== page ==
Farmers replanting after wet spring - Quincy News, Weather, Sports, and Radio

Farmers replanting after wet spring

Farmers replanting a field in Northeast Missouri Farmers replanting a field in Northeast Missouri

An extremely wet spring has put area farmers behind schedule. Many of them are just now getting back into their fields to plant.

Thursday was a busy day in the field for Marion County farmer Brian Luttrull, recent rain flooded several of his fields. Now, he's trying to repair the damage.

"There's probably about 200 acres or so that we're going to have to re-do," Luttrull said. "The good standing areas, I'm leaving that and we're jut working up the areas that are not a good stand."

Lutrull said it's something every farmer dreads, especially late in the planting season.

"You want it to come up right the first time," Luttrull added. "It's just the hassle of it. Everybody hates to replant."

Farmhand Allen Hubbard said it's never something they like to see."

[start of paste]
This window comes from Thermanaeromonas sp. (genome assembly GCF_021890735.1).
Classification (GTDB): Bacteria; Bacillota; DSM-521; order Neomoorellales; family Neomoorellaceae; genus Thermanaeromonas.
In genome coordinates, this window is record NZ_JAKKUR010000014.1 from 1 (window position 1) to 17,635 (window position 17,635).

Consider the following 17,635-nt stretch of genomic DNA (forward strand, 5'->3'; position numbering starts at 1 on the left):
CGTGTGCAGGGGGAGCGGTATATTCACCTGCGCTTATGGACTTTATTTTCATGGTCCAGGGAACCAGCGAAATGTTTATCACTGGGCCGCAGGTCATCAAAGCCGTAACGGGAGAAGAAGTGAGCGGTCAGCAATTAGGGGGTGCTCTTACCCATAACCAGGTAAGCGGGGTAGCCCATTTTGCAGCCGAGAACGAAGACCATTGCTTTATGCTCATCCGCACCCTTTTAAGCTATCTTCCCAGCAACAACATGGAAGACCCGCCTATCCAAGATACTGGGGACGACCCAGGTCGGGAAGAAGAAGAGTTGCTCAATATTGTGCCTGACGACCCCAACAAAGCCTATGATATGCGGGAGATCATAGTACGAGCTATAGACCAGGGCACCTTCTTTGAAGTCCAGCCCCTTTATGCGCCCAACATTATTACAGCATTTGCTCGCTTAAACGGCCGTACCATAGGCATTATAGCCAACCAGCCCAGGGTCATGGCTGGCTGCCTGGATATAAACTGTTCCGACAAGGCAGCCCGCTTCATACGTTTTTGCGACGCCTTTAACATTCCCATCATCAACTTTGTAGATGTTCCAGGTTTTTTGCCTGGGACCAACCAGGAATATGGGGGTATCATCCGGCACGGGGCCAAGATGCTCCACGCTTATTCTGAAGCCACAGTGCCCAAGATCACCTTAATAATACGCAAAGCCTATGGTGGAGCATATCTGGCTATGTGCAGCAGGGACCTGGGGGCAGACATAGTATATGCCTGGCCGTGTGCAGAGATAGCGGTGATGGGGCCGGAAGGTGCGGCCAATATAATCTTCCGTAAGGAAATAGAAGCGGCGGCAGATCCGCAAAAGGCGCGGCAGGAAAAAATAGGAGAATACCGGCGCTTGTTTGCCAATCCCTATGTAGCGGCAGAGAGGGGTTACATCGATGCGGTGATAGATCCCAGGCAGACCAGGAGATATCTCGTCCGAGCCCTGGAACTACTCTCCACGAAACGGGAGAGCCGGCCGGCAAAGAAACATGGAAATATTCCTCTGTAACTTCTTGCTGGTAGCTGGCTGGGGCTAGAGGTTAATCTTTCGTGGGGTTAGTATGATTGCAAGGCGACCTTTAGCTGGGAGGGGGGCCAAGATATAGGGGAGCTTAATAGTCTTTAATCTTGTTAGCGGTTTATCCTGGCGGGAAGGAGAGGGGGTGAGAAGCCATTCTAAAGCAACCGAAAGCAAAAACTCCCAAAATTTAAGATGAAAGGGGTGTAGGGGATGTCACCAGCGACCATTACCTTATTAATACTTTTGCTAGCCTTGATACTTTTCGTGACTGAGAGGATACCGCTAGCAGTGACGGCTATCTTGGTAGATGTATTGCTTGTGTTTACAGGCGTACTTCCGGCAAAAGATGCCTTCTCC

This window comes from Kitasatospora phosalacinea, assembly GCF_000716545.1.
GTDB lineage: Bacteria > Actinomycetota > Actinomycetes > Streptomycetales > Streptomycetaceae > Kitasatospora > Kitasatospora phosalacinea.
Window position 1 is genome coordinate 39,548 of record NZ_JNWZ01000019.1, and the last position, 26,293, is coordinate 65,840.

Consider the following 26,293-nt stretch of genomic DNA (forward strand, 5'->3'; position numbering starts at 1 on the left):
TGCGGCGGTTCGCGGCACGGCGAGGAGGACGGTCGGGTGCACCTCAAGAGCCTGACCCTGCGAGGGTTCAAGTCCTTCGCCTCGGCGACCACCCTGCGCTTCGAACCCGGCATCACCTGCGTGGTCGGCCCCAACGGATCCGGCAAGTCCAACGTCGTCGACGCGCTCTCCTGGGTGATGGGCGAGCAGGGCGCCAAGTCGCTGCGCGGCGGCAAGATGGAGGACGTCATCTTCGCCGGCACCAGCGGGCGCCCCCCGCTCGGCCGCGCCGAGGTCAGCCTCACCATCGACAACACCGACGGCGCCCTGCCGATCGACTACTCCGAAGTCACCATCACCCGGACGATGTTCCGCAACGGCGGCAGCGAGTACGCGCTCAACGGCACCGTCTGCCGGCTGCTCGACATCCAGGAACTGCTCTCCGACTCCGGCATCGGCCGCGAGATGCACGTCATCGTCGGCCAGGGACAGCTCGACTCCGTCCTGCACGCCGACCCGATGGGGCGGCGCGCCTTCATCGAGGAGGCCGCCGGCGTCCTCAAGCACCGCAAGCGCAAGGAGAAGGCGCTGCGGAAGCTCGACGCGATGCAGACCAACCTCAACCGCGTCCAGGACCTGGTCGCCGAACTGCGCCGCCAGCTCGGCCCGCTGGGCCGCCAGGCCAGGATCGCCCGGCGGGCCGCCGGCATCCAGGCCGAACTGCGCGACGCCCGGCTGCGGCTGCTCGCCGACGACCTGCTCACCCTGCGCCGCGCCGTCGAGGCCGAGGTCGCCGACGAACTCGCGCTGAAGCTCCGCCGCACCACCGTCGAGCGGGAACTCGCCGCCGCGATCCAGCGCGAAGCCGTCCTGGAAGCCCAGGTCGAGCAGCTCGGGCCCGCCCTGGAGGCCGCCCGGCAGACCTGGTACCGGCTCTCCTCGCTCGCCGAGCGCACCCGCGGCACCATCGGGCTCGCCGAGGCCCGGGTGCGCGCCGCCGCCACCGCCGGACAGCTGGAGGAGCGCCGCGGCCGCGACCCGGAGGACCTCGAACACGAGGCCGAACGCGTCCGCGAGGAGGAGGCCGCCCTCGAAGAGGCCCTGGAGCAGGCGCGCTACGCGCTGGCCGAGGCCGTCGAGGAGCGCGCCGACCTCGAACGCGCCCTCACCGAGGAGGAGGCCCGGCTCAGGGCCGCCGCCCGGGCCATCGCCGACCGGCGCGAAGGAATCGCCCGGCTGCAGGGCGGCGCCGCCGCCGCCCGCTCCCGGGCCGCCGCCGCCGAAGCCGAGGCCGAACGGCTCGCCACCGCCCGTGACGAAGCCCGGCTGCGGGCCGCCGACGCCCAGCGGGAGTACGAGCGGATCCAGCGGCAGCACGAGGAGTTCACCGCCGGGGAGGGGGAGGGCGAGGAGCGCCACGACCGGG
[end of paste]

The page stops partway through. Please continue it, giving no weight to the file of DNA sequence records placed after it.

"A lot of stress," Hubbard said. "Just trying to get it done, get it out, get it in."

Hubbard tore up the old seed in a field on Thursday. Luttrull said it didn't grow right because of the saturated soil. The biggest headache for Luttrull is figuring out how this will affect his bottom line.

"Insurance covers $40 to $50 an acre probably through the crop insurance," Luttrull said. "Then your seed companies typically will cover some of the cost of the seed you're having to replant."

Now he hopes the weather cooperates this summer to make up for the wet spring. If not, a good yield could be in danger.

"A nice inch or so, inch to inch and a half (of rain) spread out each week would be nice," Luttrull said. "But you don't want it to all come at once and just flood things. Just see what you get and see what mother nature gives you."

Luttrull said farmers have until the end of May to replant corn before most insurance guarantees go down, the deadline for beans isn't until late June.

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